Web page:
I've started another feature of the blog, not dissimilar to a daily feature of the #1 leading Cable News Network program (phrase used ironically) The O'Reilly Factor with uber-sensitive guy Bill O'Reilly. Essentially, in "Talking Points Memo", I will discuss several topics which are not directly game-related, but topics which I feel are relevant in Royals discussion.
#1. Joakim Soria should gradually be moved to the starting rotation.
I used to advocate strongly for Soria's move, but now only moderately do so. I feel the organization should at least remain open about committing to moving him in the future. For one, I believe Soria should not be deemed a 'closer', which nowadays implies that he is essentially a 1-inning and sometimes 1+ inning pitcher. I believe we should deem him 'bullpen ace', only to be implemented in the highest leverage of situations and a pitcher who should receive multiple innings in the 'pen. I would be satisfied if Soria could eventually pitch 100+ innings in a season, even in the bullpen, where he would likely still dominate. If his arm does not fatigue, he could then be experimented in a starting rotation role, either piggybacking with other pitchers (the Jamey Wrights and Robinson Tejedas of the world - longmen capable of pitching multiple innings). If things go well, a #2/#3-caliber starter is still more valuable than a 70-inning closer, which is the role the Mexicutioner currently occupies. I think the advantages to shifting Joakim to the rotation far outweigh the disadvantages.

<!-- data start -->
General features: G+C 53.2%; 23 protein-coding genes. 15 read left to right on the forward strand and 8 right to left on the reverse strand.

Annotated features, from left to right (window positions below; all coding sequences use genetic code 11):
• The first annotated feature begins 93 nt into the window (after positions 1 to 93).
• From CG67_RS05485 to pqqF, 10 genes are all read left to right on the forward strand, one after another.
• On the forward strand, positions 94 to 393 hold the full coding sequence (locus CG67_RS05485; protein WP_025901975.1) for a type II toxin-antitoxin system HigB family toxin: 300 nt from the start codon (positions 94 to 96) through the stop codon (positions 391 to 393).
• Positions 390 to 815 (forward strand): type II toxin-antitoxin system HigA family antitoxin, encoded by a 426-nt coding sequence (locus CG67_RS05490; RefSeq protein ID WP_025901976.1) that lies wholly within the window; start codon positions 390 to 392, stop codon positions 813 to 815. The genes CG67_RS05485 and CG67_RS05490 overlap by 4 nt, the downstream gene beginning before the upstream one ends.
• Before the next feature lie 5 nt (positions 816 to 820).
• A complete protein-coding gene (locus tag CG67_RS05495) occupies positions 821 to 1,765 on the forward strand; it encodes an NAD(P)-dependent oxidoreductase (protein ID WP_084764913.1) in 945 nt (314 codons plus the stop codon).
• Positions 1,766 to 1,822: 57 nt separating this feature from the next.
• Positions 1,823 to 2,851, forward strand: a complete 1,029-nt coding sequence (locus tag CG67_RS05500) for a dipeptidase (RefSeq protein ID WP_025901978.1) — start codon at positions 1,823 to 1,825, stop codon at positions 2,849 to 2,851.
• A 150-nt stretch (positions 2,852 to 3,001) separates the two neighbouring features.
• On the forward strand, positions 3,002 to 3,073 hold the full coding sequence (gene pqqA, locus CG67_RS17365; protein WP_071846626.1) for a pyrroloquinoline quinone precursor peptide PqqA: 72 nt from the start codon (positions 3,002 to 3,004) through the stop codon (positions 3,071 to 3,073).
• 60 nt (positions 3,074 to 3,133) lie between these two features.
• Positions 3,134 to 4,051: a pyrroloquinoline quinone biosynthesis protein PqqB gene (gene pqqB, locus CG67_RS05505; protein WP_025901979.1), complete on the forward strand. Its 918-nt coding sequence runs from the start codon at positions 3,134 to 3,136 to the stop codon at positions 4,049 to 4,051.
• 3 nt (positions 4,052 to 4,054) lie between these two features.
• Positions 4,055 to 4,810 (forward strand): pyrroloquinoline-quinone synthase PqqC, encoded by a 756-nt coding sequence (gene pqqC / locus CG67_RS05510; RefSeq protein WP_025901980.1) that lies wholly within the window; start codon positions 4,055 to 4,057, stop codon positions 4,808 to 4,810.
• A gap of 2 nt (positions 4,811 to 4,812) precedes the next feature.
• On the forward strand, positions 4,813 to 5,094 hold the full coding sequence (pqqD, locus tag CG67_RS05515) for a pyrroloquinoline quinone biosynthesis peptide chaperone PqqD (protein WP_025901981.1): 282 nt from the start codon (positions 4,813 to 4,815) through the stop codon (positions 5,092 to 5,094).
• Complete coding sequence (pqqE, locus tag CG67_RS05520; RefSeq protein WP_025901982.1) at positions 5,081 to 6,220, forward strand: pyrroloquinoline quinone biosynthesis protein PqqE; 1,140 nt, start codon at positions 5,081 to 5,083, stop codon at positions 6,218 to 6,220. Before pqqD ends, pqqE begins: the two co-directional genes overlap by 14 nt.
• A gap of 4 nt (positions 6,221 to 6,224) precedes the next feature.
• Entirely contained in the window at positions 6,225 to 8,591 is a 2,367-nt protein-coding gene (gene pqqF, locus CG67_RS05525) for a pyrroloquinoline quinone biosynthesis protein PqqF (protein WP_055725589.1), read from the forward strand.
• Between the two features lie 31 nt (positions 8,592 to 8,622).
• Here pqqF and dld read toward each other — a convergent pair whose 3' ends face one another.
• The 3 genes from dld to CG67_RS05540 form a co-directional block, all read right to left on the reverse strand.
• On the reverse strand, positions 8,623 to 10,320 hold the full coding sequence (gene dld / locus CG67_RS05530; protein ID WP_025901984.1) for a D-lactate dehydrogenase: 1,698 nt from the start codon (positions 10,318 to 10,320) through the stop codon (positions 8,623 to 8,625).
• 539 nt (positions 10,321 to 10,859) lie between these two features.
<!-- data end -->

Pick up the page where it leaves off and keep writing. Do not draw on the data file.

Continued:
Reasons Soria should move to the rotation:
- He started in the Minor Leagues, and pitched a perfect game in the Mexican Leagues
- He has a slender build, but still possesses a height advantage as he is 6-foot-3.
- He possesses four plus-pitches, including an uber-nasty fastball, curveball, and change up.
- The Royals are always in need of more starting pitching
- A 3.5-4.2 ERA starter is more valuable than a closer. If Soria could exceed this, then great. If he can't, then shift him back to the bullpen ace role, with the capability of pitching multiple innings and in high-leverage situations
- An extremely team-friendly contract presents not an overwhelming amount of risk
Reasons Soria should not move to the rotation:
- If his arm fatigues or he injures himself pitching 100+ innings in the bullpen, it would severely effect our future win total
- The 'risk factor': he *could* injure himself permanently
- Despite being 6'3", he still has a slender build
- He only throws 91, which means his fastball will likely diminish by 1-2 mph. in the starting role. Does an 89 mph. fastball really translate to super successful starting pitchier more often than not in the starting role?
Don't you feel Soria, if the transition is successful, can provide more value in the starting five? Note that Dayton Moore has performed admirably at acquiring a quantity and quality in the bullpen. I am confident that a pitcher such as Juan Cruz or even Ron Mahay could fulfill the 9th inning role. I understand there is a nostalgic, "feel good" factor about having the Mexicutioner enter games to shut down the opposition for one inning, and he is certainly a fan favorite in that role. However, I maintain the position that closers and saves are overrated, and starting pitchers with ERAs of 4-4.2 are slightly underrated. In fact, I might be underrating Soria by stating he would only post ERAs of 4-4.2. At the very least, in the bullpen role, let's stretch him out, a bit. As a former starter, I think he could handle it. Any thoughts?
Game LXXIV: Blue Jays at Royals
3 days ago